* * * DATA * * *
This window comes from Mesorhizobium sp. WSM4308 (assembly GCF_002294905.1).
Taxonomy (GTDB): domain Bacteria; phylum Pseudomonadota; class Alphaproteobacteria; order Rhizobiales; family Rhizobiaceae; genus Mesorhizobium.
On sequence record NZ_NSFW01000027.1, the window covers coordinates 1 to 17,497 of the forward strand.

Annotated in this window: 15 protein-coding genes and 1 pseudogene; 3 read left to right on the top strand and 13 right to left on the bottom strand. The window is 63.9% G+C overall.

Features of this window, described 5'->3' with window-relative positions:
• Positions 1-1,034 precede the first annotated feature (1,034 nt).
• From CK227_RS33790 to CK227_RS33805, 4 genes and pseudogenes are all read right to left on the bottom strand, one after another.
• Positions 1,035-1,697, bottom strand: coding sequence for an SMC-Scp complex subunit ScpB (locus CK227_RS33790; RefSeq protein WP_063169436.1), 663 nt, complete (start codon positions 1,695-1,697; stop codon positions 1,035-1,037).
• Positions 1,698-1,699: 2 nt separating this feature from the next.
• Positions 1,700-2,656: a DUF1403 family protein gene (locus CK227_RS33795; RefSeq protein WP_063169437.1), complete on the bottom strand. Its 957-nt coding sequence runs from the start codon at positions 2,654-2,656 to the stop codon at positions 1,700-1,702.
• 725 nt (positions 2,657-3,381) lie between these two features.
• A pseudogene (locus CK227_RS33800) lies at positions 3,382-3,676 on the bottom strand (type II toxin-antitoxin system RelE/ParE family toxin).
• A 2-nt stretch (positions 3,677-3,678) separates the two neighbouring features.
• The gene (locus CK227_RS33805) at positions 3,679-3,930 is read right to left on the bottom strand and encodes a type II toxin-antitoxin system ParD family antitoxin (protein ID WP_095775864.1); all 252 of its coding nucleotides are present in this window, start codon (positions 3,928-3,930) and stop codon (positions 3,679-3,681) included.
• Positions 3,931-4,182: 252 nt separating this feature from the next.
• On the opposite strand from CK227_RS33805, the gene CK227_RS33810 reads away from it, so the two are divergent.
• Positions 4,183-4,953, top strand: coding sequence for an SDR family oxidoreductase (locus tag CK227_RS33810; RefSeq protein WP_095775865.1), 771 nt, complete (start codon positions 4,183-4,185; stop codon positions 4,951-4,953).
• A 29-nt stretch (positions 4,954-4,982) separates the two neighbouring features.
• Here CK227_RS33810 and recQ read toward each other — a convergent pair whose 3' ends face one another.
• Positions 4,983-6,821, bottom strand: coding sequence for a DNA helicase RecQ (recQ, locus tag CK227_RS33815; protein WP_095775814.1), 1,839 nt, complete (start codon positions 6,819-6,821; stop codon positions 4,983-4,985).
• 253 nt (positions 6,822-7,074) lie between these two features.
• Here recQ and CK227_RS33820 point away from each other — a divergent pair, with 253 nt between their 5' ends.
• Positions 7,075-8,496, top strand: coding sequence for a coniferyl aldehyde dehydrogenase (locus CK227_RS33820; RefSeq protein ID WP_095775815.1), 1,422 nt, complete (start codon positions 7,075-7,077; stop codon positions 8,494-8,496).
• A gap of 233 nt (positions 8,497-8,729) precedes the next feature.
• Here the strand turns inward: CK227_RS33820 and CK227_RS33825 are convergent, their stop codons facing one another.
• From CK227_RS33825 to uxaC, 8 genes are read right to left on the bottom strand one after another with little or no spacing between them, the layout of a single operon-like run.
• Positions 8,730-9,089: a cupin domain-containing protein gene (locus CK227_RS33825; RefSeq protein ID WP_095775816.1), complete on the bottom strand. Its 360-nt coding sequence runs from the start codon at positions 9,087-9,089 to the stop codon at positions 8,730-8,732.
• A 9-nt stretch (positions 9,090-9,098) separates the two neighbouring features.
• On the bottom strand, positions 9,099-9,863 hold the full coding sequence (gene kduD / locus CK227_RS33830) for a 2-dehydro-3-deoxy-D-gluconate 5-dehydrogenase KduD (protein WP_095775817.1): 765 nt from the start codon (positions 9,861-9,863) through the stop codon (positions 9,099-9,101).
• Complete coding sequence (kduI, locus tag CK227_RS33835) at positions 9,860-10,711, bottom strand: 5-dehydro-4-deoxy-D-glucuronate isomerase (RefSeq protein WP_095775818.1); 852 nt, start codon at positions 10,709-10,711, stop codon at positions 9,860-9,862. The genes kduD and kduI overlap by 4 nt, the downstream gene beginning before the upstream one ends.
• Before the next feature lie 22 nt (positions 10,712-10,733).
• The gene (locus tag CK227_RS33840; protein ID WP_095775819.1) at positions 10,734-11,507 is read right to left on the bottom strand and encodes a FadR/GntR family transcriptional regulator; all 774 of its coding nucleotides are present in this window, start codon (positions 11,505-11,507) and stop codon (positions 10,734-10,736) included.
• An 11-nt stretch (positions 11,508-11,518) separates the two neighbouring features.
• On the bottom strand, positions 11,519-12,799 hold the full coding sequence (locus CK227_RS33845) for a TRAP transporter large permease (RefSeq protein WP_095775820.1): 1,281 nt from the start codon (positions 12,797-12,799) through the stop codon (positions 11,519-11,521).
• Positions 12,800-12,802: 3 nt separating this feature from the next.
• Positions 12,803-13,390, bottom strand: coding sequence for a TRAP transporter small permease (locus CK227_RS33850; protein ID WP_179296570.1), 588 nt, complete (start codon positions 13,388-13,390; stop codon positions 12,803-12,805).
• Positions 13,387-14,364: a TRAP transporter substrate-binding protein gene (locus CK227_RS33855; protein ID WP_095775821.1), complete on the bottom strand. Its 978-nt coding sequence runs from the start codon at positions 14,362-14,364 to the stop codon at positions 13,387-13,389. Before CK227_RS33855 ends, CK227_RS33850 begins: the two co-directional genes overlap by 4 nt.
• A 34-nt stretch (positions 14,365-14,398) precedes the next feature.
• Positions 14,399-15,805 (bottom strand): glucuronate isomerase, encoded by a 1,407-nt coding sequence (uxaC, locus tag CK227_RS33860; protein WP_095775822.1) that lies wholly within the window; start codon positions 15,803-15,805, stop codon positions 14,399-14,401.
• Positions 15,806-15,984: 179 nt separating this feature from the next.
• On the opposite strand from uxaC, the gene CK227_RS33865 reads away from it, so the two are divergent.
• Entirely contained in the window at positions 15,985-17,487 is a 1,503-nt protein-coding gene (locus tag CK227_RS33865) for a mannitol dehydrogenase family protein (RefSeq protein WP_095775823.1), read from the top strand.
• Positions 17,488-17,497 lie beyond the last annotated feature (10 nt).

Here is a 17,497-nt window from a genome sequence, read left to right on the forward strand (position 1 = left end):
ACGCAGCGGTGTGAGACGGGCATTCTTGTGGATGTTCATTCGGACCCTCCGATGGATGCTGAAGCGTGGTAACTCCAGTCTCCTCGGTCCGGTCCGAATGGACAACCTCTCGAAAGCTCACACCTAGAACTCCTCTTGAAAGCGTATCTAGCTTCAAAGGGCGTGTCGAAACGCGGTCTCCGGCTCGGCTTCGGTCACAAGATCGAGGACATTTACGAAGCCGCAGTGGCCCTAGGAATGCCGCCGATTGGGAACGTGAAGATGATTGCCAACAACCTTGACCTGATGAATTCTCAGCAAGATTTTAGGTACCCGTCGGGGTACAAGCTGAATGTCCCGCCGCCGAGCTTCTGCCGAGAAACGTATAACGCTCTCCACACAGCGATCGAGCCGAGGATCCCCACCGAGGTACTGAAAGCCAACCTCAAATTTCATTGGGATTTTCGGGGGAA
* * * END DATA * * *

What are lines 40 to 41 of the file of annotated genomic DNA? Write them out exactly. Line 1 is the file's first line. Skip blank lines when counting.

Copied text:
• Positions 15,806-15,984: 179 nt separating this feature from the next.
• On the opposite strand from uxaC, the gene CK227_RS33865 reads away from it, so the two are divergent.